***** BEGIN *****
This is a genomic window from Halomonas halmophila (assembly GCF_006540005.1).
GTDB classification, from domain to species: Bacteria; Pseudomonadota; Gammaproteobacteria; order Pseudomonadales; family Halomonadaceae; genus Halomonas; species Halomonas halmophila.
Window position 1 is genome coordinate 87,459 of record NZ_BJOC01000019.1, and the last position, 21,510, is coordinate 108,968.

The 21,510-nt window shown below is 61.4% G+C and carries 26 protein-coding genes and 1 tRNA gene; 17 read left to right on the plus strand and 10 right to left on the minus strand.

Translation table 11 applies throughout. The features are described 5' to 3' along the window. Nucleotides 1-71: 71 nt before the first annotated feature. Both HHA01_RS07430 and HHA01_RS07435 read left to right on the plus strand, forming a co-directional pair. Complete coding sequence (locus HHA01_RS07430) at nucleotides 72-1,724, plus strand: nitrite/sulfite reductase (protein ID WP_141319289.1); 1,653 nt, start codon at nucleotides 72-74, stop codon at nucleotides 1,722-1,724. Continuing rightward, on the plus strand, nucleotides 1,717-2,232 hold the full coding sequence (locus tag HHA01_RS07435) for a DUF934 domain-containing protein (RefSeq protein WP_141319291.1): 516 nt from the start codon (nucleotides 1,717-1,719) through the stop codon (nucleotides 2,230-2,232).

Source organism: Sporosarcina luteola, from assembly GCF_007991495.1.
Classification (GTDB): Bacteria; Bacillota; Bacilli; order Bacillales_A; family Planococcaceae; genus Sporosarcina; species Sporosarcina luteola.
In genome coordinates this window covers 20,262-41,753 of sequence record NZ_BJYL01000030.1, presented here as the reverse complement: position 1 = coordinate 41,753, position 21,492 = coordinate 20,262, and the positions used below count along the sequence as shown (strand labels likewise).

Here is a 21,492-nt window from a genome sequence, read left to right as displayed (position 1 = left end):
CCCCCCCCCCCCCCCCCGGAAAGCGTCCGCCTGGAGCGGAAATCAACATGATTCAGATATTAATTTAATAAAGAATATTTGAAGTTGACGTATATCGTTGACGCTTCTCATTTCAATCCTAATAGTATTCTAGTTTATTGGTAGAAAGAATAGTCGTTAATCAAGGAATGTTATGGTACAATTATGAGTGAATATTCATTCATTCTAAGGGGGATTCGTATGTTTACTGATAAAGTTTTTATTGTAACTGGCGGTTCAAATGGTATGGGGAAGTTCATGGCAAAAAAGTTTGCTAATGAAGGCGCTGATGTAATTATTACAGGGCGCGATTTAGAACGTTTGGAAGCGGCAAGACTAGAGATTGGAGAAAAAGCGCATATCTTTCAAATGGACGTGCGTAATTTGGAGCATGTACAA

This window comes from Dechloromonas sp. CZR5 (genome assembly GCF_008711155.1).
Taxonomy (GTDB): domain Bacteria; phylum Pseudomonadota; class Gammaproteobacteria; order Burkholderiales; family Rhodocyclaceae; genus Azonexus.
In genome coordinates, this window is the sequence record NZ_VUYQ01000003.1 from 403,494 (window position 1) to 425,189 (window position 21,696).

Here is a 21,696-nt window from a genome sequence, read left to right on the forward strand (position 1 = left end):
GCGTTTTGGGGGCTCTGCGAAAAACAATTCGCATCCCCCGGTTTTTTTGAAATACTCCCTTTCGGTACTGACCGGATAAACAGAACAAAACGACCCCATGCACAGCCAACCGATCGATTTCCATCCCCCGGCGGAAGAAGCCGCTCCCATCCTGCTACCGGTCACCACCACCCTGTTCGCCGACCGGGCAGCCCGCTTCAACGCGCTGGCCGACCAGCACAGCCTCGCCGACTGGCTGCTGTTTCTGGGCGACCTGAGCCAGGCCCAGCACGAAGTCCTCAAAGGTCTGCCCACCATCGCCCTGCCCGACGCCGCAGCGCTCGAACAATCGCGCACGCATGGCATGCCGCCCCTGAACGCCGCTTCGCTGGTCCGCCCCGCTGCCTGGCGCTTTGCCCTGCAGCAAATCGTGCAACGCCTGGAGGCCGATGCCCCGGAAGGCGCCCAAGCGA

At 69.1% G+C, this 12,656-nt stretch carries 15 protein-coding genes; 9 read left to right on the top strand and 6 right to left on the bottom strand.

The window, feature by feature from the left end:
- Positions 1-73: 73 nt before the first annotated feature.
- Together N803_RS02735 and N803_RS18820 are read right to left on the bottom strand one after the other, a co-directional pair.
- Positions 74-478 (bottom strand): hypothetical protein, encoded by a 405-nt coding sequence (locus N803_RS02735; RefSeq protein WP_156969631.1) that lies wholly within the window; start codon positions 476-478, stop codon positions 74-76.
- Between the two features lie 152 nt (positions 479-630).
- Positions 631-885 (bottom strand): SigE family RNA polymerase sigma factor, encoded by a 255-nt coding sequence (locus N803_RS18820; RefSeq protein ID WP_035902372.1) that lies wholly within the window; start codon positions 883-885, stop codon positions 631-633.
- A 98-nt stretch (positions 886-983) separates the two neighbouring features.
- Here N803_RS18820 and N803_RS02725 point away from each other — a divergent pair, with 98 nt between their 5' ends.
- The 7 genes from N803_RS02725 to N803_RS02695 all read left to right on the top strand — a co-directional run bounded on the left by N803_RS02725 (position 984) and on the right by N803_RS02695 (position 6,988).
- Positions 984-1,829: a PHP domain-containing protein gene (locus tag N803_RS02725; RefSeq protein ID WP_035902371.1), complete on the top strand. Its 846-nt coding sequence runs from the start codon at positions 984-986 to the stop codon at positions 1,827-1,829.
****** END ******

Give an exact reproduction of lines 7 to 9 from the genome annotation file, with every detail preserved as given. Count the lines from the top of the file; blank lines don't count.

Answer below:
Classification (GTDB): Bacteria; Bacillota; Bacilli; order Bacillales_A; family Planococcaceae; genus Sporosarcina; species Sporosarcina luteola.
In genome coordinates this window covers 20,262-41,753 of sequence record NZ_BJYL01000030.1, presented here as the reverse complement: position 1 = coordinate 41,753, position 21,492 = coordinate 20,262, and the positions used below count along the sequence as shown (strand labels likewise).

Here is a 21,492-nt window from a genome sequence, read left to right as displayed (position 1 = left end):